Over the past several years this column has told you about the nightmares that timeshare owners lived through, both when first purchasing — often under physical and mental duress—and then when attempting to get themselves out of their contracts.
I never said, “Don’t ever buy a timeshare!”
But no more. I now believe that because of the nature of timeshare contracts — and sales practices — they are the most dangerous purchase anyone can make. I urge federal action to nullify provisions in existing contracts which keep buyers on the hook for thousands of dollars in yearly fees glued to a contract they can’t walk away from — even after years of paying for something they no longer use or are able to use.
Great vacation! We’ll all come back here every year
Picture yourself on vacation with your family — in Florida, Las Vegas, Cabo San Lucas, Mexico or other tourist destinations, staying in a lovely, spacious condominium-type unit in a beautiful resort.
It truly is lovely, you are all having the time of your lives, and are told, “For a one-time payment (which we can finance) of $15,000 plus modest yearly maintenance fees, you will have the right to come back, with your family, year after year.”
It would be far cheaper to pay as you go, but you don’t do the math, nor do you run this decision by your accountant or lawyer as you are convinced of how economical a decision it is.
Maybe for a few years your family uses the property, and then the kids grow up and there are no more family vacations.
Or, your wife gets cancer.
But the yearly maintenance bills keep on coming, first hundreds, and then thousands of dollars out the window.
As is the case with every person who as contacted this column, after asking to be let out of the contract, to please just take the thing back … refused.
The singular, diabolical feature of timeshare contracts is that they last in perpetuity. The contract permits no way out. And unless your heirs reject this inheritance, they will also be burdened with this monstrosity!
It is the only such contract like this I have ever seen. And timeshares — because of maintenance fees — are almost impossible to sell. You will find them offered online for one dollar!
We have a buyer for your Mexican timeshare
In 2017, Joe Corriveau of Lynchburg, Virginia, purchased a timeshare at the Villa del Palmar in Cancun, Mexico for slightly over $14,000.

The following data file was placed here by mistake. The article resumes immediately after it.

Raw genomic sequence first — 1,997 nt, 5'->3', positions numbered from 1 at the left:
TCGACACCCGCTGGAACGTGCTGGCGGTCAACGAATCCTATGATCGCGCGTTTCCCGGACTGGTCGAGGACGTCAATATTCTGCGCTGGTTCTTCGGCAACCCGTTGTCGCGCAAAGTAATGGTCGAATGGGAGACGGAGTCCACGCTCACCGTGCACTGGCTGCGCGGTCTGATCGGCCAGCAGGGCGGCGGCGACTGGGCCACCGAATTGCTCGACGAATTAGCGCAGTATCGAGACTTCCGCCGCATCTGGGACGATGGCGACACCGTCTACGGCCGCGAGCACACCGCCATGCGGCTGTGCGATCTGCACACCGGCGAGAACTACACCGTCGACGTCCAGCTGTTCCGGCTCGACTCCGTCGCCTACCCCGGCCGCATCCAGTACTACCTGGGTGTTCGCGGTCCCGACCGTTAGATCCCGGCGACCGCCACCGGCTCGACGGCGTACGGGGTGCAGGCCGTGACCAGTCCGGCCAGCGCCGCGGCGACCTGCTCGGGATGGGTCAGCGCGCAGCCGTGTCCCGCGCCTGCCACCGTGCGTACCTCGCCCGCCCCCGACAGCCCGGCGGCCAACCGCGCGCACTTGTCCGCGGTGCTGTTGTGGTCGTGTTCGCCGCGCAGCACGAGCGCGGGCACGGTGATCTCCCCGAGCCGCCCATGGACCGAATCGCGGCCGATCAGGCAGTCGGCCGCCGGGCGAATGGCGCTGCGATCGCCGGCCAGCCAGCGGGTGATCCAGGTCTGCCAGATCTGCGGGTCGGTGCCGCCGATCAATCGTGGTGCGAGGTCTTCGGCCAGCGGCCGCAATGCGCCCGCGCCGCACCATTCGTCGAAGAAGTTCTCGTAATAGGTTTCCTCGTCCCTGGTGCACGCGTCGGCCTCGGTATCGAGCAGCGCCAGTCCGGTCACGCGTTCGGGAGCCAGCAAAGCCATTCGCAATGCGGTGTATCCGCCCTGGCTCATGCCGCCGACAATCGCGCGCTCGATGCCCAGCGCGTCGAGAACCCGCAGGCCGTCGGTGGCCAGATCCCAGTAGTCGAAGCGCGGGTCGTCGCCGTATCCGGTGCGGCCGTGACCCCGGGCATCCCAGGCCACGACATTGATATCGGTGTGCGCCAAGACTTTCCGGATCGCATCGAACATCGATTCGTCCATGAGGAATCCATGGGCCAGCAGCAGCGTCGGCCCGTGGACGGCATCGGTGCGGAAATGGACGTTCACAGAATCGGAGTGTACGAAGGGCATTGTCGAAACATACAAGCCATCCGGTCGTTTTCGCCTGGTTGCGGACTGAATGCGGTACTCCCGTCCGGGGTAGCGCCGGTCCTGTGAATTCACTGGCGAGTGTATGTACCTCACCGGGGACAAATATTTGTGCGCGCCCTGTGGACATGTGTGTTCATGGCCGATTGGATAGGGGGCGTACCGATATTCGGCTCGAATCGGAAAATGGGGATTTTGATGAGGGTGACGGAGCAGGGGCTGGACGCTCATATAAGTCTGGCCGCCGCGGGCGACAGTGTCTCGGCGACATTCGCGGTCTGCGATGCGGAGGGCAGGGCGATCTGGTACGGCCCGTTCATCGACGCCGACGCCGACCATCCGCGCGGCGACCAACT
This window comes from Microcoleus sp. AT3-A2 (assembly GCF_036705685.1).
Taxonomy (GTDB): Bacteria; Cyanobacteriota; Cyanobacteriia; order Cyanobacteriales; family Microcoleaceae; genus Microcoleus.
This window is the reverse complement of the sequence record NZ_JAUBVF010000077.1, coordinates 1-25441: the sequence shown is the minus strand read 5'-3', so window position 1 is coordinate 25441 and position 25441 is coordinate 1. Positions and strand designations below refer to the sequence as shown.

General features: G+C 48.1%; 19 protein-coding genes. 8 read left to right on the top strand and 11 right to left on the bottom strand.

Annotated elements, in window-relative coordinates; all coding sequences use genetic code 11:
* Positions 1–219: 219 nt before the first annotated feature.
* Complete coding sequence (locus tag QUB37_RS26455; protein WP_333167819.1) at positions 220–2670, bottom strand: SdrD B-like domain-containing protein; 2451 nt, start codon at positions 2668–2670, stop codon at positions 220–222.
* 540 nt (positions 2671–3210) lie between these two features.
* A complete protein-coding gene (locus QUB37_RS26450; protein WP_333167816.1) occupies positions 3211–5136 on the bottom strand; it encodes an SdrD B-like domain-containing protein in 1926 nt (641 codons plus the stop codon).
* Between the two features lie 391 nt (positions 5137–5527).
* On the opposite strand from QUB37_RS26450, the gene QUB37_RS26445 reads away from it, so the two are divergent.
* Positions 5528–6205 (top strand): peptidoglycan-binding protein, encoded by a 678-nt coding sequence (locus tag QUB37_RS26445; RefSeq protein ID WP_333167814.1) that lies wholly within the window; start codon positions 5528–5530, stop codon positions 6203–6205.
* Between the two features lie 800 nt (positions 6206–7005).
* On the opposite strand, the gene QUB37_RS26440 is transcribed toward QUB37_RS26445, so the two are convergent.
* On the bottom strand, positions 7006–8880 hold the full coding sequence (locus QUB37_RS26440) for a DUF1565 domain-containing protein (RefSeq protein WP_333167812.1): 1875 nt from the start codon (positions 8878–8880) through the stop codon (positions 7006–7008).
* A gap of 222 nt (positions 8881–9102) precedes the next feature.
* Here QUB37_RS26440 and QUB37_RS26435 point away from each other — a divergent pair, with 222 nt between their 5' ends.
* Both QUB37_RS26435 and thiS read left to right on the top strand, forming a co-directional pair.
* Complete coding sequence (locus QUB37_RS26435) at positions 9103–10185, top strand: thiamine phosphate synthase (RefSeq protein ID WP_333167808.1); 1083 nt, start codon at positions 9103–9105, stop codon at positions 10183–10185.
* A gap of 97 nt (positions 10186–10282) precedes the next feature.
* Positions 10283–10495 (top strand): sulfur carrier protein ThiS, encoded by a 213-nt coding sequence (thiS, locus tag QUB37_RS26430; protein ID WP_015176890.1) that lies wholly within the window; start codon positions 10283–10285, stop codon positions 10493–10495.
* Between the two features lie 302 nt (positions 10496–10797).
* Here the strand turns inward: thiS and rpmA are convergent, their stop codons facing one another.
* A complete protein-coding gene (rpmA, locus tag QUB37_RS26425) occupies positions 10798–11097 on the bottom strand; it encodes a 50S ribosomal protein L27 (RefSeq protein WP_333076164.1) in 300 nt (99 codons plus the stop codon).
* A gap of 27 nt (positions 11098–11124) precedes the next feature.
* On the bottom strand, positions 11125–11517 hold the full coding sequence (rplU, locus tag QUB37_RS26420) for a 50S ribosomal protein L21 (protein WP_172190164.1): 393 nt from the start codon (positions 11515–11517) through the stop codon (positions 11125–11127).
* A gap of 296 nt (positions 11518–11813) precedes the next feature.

In early March of this year, he received a $25,000 offer from Travel Pirates Mexico to buy it and a few days later, was contacted by the Eric H. Anderson Law Group. In reality, there is no buyer, only an appeal to greed, and “sellers” are required to wire thousands of dollars for various fees for what is a nonexistent purchase.
“I researched the Eric H. Anderson Law Group based out of San Jose, CA. Their website is very professional looking, but I could not find the actual Eric H. Anderson in San Jose, CA. I only found him in Palo Alto, CA, but could not locate a phone number. I came across your article online ‘Beware of the Mexican timeshare resale scam’ and called you.”
His research led to the discovery of a new Mexican Timeshare Resale Scam which became obvious when, on a conference call with him, I tried to reach attorney Eric Anderson. Coming on the line was a nasty-sounding guy who claimed to be an attorney, yet would provide no name or other identifying information and when learning that I am a journalist researching Mexican timeshare scams, he hung up!
My calls to the “Eric Anderson Law Group” yielded 30 minutes on hold, and a refusal to connect me with anyone. Further research showed that Anderson was working for the Baker McKenzie law firm in Palo Alto, but they had never heard of him. The California State Bar shows such an attorney, but no telephone number is listed.
Rips off U.S. attorneys’ names
To Scott Morse, chief operating officer of Rockford, Illinois-based Resort Release — an A+ BBB rated company that legitimately helps to get people out of timeshares:
“This scam has been refined over many years. They rip off the name of a real U.S. attorney, and create a fake website. The average person would have no idea how to quickly spot the scam, so I applaud your reader’s intuition for sensing that something was just not right.”
Morse is a great detective and discovered:
1) The images on andersonlawgroup were stolen from a law firm in North Carolina.
2) The website was set up on March 3, 2019, making it, literally, just a few days old.
3) The footer of the website states, “Anderson Law Group, Inc.” yet it’s a “PC” (Professional Corporation.) That’s a small detail, but one a lawyer would never get wrong.
Scott provides this advice to anyone contacted by these cons:
“These guys are the worst of the worst. Don’t respond to them, don’t call them, don’t answer them … . Block their number with your telephone provider. If you have provided them ANY Banking information — change it immediately.”